No effective method for stabilizing or reversing nitro rot has ever been demonstrated. (Attempts to coat pickguards with glues or lacquers have no demonstrable impact on the underlying chemical decomposition.) Finish and plating replacement are very expensive and may be detrimental to resale value. A healthy new guard is your cheapest insurance by far. To assist in restoration, we are able to fabricate correct repro pickguards to vintage specs, and have original style materials and bindings in stock. See our Accessories page for more info.

Left: Guard rot on '30's Gibson L-10. Note extensive corrosion to frets and bracket. The buildup of nitro outgas in the case will damage all metal parts, including tuners and tailpiece, as well as the finish and case lining.
Right: Corrosive dripping from this rotted guard on an Epiphone Devon has melted the finish right down to the wood.

Restoration: Contemporary professional restoration and adjustment will allow virtually any well made instrument to play as well, or often better, than when it left the factory. We strongly believe that the guitars are first and foremost musical tools which should further the expression and creativity of the players who use them. Just as no vintage car owner would consider driving with bald tires, there's no reason for a vintage guitar owner to struggle with badly worn frets, agonizing string action, stripped tuning gears, or malfunctioning electronics simply because they may be the originals. Like a good fret job, a proper neck reset will add not only to the playability of a vintage instrument but its value as well. Similarly, it is the job of the binding and finish to protect the soundboard and the structural integrity of the instrument. Where it may be missing or damaged, we believe that responsible stewardship requires that it be carefully replaced, in a manner as close to the original as possible. Where the original clear lacquer overcoat may no longer be protecting the original wood stain, it is in the interest of the long-term welfare of the instrument to protect it as needed with a light clear overspray of authentic nitrocellulose lacquer. In examples where the wood itself may be at risk, or a newer finish has been poorly applied, a partial or complete refinish of the affected area(s) may be essential to ensure the structural integrity of the instrument itself. When such work is indicated, we will undertake it using only authentic materials and processes in a historically correct fashion. For more information on repairs or restoration on your instrument, please call us at 206-325-3737 or email [email protected].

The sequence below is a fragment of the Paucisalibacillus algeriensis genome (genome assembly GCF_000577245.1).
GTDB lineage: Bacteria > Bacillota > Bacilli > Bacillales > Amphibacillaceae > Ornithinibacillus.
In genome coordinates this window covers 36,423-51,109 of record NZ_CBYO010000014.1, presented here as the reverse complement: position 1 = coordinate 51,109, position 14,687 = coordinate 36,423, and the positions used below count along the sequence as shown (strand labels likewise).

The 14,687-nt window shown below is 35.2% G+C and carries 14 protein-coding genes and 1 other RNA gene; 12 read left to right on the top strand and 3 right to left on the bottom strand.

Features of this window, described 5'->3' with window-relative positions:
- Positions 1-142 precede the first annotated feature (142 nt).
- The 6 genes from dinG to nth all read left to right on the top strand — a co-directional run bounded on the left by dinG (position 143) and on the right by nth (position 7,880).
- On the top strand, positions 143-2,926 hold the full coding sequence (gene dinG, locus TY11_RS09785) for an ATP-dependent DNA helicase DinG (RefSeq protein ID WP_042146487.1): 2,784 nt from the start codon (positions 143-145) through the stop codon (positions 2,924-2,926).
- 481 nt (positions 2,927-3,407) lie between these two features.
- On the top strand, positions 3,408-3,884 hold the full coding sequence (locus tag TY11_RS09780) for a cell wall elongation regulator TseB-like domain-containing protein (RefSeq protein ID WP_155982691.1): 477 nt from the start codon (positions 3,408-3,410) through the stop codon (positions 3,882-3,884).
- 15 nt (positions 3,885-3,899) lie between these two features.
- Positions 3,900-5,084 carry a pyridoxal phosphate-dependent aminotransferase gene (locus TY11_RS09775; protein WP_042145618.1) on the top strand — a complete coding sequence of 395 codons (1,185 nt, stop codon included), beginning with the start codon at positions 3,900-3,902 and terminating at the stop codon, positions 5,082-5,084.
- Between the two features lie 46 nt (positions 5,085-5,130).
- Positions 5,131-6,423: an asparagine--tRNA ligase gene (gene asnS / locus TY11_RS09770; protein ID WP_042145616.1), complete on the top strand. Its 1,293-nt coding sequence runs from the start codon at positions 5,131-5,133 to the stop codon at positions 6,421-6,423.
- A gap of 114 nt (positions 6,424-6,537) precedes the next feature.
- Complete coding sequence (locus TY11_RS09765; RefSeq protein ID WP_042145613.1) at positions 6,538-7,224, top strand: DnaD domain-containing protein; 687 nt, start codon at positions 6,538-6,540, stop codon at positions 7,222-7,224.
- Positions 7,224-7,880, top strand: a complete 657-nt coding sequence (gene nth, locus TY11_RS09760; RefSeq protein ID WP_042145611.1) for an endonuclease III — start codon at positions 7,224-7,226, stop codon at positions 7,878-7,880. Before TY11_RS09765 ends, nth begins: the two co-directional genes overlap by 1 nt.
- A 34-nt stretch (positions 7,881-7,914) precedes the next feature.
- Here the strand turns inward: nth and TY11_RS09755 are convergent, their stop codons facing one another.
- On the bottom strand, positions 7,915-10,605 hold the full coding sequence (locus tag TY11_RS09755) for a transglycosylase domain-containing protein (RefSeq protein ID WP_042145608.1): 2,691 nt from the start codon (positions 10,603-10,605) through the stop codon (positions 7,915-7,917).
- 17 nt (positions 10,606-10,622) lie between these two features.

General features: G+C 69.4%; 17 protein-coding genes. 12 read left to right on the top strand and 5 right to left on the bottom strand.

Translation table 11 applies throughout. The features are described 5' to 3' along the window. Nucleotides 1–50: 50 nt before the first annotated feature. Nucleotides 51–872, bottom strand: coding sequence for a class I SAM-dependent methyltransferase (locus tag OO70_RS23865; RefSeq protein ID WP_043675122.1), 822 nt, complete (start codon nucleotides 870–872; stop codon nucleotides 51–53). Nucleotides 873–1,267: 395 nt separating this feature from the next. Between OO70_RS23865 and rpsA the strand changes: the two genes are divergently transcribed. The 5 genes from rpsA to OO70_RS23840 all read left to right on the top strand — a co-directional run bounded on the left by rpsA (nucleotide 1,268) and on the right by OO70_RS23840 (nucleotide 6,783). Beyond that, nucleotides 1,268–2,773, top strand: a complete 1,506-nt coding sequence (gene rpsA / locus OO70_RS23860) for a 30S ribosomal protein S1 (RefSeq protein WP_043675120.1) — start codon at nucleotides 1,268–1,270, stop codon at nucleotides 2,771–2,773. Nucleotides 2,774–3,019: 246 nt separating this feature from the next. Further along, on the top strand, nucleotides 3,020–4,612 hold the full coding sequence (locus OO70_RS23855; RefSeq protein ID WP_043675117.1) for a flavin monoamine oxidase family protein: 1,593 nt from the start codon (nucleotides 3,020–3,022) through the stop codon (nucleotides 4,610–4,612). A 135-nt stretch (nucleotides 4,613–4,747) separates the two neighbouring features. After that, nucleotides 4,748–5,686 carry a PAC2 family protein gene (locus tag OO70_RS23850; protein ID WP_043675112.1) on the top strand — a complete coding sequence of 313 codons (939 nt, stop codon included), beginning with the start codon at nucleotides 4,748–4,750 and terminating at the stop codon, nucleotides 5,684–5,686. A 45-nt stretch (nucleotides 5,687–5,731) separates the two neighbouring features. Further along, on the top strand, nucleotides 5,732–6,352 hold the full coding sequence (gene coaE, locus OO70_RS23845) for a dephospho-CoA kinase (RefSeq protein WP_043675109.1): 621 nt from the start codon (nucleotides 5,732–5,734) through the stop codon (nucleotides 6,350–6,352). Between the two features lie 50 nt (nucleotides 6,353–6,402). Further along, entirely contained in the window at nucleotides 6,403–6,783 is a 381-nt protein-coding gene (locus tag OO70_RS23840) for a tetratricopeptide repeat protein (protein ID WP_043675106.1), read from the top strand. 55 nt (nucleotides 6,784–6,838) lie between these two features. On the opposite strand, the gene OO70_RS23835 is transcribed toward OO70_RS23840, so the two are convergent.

We are fortunate to live in an era when technology and communications have advanced the state of the luthier's art dramatically in a very short time. High-precision techniques for finish restoration have helped debunk many of the old myths beclouding this subject. We have supervised any number of complete finish replacements over the years and can state from experience that such guitars are not only dramatically improved in appearance, but can also retain or even improve their overall tone and volume. Like many of our customers, we have discovered that in bucking old prejudices we can bring superb instruments back to vibrant new careers, and net a considerable savings in the process as well.

Modifications: As a general rule, the fewer modifications your instrument is subjected to, the better. However, certain minor enhancements, sensitively executed, can improve playability in major ways. Small additions we perform routinely include the installation of strap buttons and endpin jacks, which can greatly enhance playability with negligible impact on original condition. Likewise the professional installation of removable floating pickups, a common enhancement since the late 1930's, can greatly enhance the versatility of your guitar. Recent reissues of vintage style tuners mean that players may upgrade to smoother modern gear ratios while still preserving a vintage look, and without modifying mounting holes in the peghead. Obviously, when replacing any parts (except rotting pickguards), always make sure to keep the original parts safely tucked away for posterity in the accessory compartment of the case.